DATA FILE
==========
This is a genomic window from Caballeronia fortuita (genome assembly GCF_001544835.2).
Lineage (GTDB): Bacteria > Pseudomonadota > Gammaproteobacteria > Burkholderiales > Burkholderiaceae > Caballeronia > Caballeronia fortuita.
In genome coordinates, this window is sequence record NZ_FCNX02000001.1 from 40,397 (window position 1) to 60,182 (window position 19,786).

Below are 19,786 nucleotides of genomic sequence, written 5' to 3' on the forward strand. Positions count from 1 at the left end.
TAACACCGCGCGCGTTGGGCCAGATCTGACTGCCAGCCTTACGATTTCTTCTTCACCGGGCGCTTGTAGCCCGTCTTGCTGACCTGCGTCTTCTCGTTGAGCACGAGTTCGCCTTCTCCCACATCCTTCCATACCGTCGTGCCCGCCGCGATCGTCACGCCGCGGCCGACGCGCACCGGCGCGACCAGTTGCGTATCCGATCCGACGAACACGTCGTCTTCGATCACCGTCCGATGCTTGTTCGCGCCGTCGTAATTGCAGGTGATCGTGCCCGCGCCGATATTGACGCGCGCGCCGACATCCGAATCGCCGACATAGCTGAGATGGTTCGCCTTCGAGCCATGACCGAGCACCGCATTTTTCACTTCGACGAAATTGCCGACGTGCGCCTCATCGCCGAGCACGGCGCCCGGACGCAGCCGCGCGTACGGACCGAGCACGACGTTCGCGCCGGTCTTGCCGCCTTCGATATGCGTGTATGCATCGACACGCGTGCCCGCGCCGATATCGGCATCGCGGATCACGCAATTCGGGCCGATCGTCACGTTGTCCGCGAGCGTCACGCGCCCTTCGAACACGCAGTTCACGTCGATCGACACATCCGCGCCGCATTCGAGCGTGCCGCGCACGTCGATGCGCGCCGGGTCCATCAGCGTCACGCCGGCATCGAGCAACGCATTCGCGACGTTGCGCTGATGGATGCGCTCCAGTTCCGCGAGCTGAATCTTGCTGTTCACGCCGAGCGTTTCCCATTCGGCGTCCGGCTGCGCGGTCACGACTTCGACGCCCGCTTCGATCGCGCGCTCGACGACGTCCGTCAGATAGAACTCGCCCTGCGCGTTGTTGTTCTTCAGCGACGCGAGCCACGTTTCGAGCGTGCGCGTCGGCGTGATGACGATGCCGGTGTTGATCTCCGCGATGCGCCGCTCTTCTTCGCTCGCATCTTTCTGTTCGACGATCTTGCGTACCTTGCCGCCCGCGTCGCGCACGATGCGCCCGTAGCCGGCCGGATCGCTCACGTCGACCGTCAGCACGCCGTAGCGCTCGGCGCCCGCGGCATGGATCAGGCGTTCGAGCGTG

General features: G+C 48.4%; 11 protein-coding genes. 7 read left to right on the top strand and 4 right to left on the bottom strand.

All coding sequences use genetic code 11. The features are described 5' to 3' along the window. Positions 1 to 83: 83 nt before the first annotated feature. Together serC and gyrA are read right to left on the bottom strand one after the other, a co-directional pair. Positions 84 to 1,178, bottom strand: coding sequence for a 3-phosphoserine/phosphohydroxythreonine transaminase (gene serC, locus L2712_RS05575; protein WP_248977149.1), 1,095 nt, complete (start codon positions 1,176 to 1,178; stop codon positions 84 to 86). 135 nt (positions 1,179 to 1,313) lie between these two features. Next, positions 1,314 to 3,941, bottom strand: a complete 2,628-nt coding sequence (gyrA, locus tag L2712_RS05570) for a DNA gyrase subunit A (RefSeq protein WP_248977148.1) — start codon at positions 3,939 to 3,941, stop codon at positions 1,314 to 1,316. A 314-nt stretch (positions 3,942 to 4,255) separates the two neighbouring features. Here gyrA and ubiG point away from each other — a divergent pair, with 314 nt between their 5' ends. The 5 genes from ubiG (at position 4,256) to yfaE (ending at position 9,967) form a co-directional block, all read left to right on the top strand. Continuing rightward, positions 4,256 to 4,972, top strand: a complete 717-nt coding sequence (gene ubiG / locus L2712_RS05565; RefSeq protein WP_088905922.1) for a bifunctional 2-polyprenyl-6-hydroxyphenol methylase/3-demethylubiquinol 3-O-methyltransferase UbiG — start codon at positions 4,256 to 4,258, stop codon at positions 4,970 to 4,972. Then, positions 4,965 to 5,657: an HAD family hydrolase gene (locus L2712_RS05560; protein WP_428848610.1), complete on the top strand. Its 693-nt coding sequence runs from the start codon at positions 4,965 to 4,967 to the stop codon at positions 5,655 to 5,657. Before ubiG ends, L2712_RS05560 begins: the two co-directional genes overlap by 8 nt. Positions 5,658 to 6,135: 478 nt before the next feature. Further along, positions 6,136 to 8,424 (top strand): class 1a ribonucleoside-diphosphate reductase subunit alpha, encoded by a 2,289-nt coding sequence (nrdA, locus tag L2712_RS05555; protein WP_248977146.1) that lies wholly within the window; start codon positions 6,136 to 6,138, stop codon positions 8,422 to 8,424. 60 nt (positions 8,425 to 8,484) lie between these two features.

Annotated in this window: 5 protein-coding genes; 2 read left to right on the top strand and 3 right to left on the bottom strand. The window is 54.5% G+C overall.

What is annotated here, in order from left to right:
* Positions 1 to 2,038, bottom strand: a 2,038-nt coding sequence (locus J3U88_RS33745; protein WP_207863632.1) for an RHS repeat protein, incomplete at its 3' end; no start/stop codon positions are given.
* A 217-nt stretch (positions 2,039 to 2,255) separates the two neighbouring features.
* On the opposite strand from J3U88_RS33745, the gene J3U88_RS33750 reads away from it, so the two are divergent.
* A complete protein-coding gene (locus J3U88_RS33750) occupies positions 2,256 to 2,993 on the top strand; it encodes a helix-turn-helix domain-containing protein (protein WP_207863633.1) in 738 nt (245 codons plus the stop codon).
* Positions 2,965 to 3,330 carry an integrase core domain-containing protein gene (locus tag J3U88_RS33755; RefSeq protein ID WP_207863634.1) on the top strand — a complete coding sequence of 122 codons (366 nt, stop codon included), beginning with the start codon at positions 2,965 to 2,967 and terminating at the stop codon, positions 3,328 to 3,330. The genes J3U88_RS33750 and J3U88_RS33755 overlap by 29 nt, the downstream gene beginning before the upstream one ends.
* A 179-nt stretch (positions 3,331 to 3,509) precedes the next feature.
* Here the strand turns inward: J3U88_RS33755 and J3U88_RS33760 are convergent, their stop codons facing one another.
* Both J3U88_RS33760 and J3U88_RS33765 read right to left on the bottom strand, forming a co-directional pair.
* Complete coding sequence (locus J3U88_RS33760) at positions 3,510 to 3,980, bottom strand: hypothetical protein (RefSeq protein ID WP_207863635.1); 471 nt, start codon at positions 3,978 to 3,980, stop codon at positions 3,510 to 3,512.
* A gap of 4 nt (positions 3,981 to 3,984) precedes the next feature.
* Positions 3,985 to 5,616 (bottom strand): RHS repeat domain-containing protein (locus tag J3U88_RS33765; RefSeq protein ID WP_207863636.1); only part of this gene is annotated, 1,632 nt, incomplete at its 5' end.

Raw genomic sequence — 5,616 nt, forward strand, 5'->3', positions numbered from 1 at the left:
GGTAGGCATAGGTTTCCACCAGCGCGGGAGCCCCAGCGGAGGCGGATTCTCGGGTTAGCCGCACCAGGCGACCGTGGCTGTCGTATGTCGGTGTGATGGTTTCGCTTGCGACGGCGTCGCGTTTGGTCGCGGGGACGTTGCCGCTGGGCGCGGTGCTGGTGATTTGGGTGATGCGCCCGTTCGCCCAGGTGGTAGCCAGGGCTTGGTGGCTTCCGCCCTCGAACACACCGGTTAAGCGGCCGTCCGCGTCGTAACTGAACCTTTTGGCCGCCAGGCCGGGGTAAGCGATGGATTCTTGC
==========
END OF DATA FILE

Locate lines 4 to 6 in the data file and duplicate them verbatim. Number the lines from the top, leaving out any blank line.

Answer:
Below are 19,786 nucleotides of genomic sequence, written 5' to 3' on the forward strand. Positions count from 1 at the left end.
TAACACCGCGCGCGTTGGGCCAGATCTGACTGCCAGCCTTACGATTTCTTCTTCACCGGGCGCTTGTAGCCCGTCTTGCTGACCTGCGTCTTCTCGTTGAGCACGAGTTCGCCTTCTCCCACATCCTTCCATACCGTCGTGCCCGCCGCGATCGTCACGCCGCGGCCGACGCGCACCGGCGCGACCAGTTGCGTATCCGATCCGACGAACACGTCGTCTTCGATCACCGTCCGATGCTTGTTCGCGCCGTCGTAATTGCAGGTGATCGTGCCCGCGCCGATATTGACGCGCGCGCCGACATCCGAATCGCCGACATAGCTGAGATGGTTCGCCTTCGAGCCATGACCGAGCACCGCATTTTTCACTTCGACGAAATTGCCGACGTGCGCCTCATCGCCGAGCACGGCGCCCGGACGCAGCCGCGCGTACGGACCGAGCACGACGTTCGCGCCGGTCTTGCCGCCTTCGATATGCGTGTATGCATCGACACGCGTGCCCGCGCCGATATCGGCATCGCGGATCACGCAATTCGGGCCGATCGTCACGTTGTCCGCGAGCGTCACGCGCCCTTCGAACACGCAGTTCACGTCGATCGACACATCCGCGCCGCATTCGAGCGTGCCGCGCACGTCGATGCGCGCCGGGTCCATCAGCGTCACGCCGGCATCGAGCAACGCATTCGCGACGTTGCGCTGATGGATGCGCTCCAGTTCCGCGAGCTGAATCTTGCTGTTCACGCCGAGCGTTTCCCATTCGGCGTCCGGCTGCGCGGTCACGACTTCGACGCCCGCTTCGATCGCGCGCTCGACGACGTCCGTCAGATAGAACTCGCCCTGCGCGTTGTTGTTCTTCAGCGACGCGAGCCACGTTTCGAGCGTGCGCGTCGGCGTGATGACGATGCCGGTGTTGATCTCCGCGATGCGCCGCTCTTCTTCGCTCGCATCTTTCTGTTCGACGATCTTGCGTACCTTGCCGCCCGCGTCGCGCACGATGCGCCCGTAGCCGGCCGGATCGCTCACGTCGACCGTCAGCACGCCGTAGCGCTCGGCGCCCGCGGCATGGATCAGGCGTTCGAGCGTG

General features: G+C 48.4%; 11 protein-coding genes. 7 read left to right on the top strand and 4 right to left on the bottom strand.